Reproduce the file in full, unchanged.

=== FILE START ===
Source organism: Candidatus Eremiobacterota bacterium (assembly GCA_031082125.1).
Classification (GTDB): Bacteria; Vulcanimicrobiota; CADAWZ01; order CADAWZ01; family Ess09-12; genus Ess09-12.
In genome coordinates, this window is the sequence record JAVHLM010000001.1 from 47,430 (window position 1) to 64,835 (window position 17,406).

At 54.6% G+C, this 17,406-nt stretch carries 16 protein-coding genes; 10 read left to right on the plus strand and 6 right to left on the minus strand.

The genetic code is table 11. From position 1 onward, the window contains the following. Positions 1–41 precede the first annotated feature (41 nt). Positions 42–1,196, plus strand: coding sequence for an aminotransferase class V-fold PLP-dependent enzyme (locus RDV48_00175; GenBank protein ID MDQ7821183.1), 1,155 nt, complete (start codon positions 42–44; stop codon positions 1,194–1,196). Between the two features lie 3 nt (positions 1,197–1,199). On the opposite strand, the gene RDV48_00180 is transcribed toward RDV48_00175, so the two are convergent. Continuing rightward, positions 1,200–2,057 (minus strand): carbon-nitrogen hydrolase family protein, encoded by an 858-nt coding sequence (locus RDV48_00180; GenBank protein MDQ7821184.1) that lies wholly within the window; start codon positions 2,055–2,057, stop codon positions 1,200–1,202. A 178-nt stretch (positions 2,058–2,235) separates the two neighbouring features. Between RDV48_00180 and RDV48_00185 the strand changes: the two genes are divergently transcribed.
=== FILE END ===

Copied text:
Source organism: Candidatus Eremiobacterota bacterium (assembly GCA_031082125.1).
Classification (GTDB): Bacteria; Vulcanimicrobiota; CADAWZ01; order CADAWZ01; family Ess09-12; genus Ess09-12.
In genome coordinates, this window is the sequence record JAVHLM010000001.1 from 47,430 (window position 1) to 64,835 (window position 17,406).

At 54.6% G+C, this 17,406-nt stretch carries 16 protein-coding genes; 10 read left to right on the plus strand and 6 right to left on the minus strand.

The genetic code is table 11. From position 1 onward, the window contains the following. Positions 1–41 precede the first annotated feature (41 nt). Positions 42–1,196, plus strand: coding sequence for an aminotransferase class V-fold PLP-dependent enzyme (locus RDV48_00175; GenBank protein ID MDQ7821183.1), 1,155 nt, complete (start codon positions 42–44; stop codon positions 1,194–1,196). Between the two features lie 3 nt (positions 1,197–1,199). On the opposite strand, the gene RDV48_00180 is transcribed toward RDV48_00175, so the two are convergent. Continuing rightward, positions 1,200–2,057 (minus strand): carbon-nitrogen hydrolase family protein, encoded by an 858-nt coding sequence (locus RDV48_00180; GenBank protein MDQ7821184.1) that lies wholly within the window; start codon positions 2,055–2,057, stop codon positions 1,200–1,202. A 178-nt stretch (positions 2,058–2,235) separates the two neighbouring features. Between RDV48_00180 and RDV48_00185 the strand changes: the two genes are divergently transcribed.